What I really liked about this book was the sheer consistency of the author's writing in presenting the world through the eyes of a young child, perfectly mixed with Maura's more worldly outlook and experience.

My only quibble is with the extracts from John Lavelle's diary which are printed in a different font, one that more resembles handwriting, which I found a little difficult to read, especially as many common words are reduced to abbreviations to add to the idea that it (the diary) had been written quickly and in difficult circumstances. However, there is not too much of this.

The cover is simple but effective: a young child, wide-eyed and innocent and two shadowy figures as a background.

All in all, a book that I thoroughly enjoyed, well written , full of description and evocative.


© Richard Tearle



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19 February 2018

A Discovering Diamonds review of Hooks and Eyes by V.L. McBeath

AMAZON UK £2.99 £8.99
AMAZON US $4.10 $12.95

AMAZON CA $23.33

Family Drama
1846
 England

Set in 1846 England, Hooks and Eyes by V. L. McBeath, is the story of Mary Jackson, a young widow, and the journey she takes to ensure that she can aptly raise her two young children during the Victorian Age. After the death of her husband, Mary decides to leave her in-laws’ country home to live with her deceased husband’s Aunt Lucy and Aunt Rebecca in the city.  Determined to make her own choices about what is best for her family, Mary, against the advice of her aunts, marries William Wetherby, her former employer, bully, and womanizer.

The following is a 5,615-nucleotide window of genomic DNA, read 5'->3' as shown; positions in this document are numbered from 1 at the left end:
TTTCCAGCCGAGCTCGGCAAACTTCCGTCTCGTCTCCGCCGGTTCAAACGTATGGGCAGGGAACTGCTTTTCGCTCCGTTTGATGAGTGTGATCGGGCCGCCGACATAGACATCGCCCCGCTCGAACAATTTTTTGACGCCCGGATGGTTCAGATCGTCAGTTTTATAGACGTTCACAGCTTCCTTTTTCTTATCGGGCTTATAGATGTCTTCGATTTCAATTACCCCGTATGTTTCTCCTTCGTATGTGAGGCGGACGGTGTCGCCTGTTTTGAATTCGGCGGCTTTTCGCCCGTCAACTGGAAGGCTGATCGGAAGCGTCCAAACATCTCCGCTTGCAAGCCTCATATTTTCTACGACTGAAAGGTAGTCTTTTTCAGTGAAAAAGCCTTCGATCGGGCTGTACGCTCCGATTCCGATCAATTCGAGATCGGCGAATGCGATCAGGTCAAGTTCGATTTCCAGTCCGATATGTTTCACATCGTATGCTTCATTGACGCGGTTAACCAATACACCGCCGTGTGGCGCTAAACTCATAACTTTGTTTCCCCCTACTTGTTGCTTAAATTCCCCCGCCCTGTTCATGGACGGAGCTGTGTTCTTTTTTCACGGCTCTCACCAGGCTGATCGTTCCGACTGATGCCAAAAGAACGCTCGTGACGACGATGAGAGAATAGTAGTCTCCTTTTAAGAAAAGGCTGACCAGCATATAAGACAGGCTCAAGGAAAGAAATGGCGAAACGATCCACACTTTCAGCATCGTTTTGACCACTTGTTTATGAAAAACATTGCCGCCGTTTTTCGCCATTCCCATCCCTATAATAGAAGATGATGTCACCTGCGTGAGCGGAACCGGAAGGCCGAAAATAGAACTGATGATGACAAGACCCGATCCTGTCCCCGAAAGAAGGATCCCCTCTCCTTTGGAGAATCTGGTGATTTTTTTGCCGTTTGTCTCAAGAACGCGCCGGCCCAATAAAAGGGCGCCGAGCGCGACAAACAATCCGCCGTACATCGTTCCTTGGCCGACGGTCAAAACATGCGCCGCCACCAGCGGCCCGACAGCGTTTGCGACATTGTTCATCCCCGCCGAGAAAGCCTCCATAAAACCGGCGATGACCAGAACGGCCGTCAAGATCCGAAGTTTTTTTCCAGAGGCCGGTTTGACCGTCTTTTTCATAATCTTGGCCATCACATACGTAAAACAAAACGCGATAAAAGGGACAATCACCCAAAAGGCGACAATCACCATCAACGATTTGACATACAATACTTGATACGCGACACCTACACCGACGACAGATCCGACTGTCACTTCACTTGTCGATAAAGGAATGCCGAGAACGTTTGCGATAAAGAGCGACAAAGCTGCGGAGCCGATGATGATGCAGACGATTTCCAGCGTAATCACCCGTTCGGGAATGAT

Throughout the novel, McBeath intertwines the lives of multiple families while incorporating accurate historical elements into each chapter. She touches on how the non-mechanized businesses transitioned into the mechanized factories of the Industrial Revolution. Most importantly, McBeath opens readers’ eyes to the difficulties faced by widowed and older, unmarried women during the mid-1800s.

The author did a good job capturing the emotional struggles faced by the women throughout the novel. Readers will sympathize with Mary’s emotional and psychological pain. Seeing how women could choose to support one another, as Mary’s aunts tried to do, was enlightening. Unfortunately, some of Mary’s choices did not set well with her Aunt Lucy.

Instead of using Mary and Wetherby’s marriage to focus the many subplots more effectively into the central narrative of female strength, McBeath moves the story forward by introducing multiple characters to create short, family dramas that are frequently left unresolved or are irrelevant, and because of this, the one storyline that moves the main idea forward is unresolved. Had it been, it could have given Mary profound insight into her original choice, creating a smoother transition into the final scene.

Hooks and Eyes starts with a narrative that captures the emotions of the main character and the journey she takes because of the death of her true love. The subplots are interesting and build a sense of the period, but  they fall a little short of connecting that main storyline introduced in the beginning of the novel, with the climax in the final paragraphs.

However, an interesting novel for those readers interested in this period.

© Cathy Smith